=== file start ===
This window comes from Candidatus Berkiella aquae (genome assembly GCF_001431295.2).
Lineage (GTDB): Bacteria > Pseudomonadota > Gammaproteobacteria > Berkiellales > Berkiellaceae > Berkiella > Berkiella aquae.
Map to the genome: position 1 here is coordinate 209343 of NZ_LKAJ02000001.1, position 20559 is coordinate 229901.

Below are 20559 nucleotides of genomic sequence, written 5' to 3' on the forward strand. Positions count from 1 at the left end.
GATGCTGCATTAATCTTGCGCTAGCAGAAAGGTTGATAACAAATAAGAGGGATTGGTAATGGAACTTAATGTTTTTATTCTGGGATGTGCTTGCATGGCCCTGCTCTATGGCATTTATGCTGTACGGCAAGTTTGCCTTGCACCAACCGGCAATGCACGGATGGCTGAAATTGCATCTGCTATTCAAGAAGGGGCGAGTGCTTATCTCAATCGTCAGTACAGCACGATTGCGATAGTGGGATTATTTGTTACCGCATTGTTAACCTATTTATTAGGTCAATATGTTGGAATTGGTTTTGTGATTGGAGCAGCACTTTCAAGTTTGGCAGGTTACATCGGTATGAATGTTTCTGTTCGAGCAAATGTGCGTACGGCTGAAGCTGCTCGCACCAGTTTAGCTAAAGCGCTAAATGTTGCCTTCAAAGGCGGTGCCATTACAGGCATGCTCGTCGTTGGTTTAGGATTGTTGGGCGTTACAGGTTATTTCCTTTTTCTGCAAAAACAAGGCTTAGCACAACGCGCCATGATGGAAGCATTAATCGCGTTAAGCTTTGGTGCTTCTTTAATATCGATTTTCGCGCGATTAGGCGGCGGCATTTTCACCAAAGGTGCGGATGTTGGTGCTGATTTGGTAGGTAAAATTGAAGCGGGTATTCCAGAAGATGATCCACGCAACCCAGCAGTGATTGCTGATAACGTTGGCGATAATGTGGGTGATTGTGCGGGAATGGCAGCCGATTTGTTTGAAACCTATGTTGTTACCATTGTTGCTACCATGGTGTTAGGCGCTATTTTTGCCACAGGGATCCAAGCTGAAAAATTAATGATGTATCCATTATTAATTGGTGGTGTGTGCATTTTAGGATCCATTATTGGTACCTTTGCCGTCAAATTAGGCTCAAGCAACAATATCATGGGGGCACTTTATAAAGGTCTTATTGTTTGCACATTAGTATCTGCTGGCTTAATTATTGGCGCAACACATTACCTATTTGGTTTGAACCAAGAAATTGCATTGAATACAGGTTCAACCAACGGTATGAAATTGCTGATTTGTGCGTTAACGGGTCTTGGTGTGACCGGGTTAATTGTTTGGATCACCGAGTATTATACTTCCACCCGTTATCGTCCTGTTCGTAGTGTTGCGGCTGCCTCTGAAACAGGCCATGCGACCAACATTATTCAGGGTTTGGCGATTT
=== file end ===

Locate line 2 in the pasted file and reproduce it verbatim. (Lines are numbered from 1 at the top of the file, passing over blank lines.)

Lineage (GTDB): Bacteria > Pseudomonadota > Gammaproteobacteria > Berkiellales > Berkiellaceae > Berkiella > Berkiella aquae.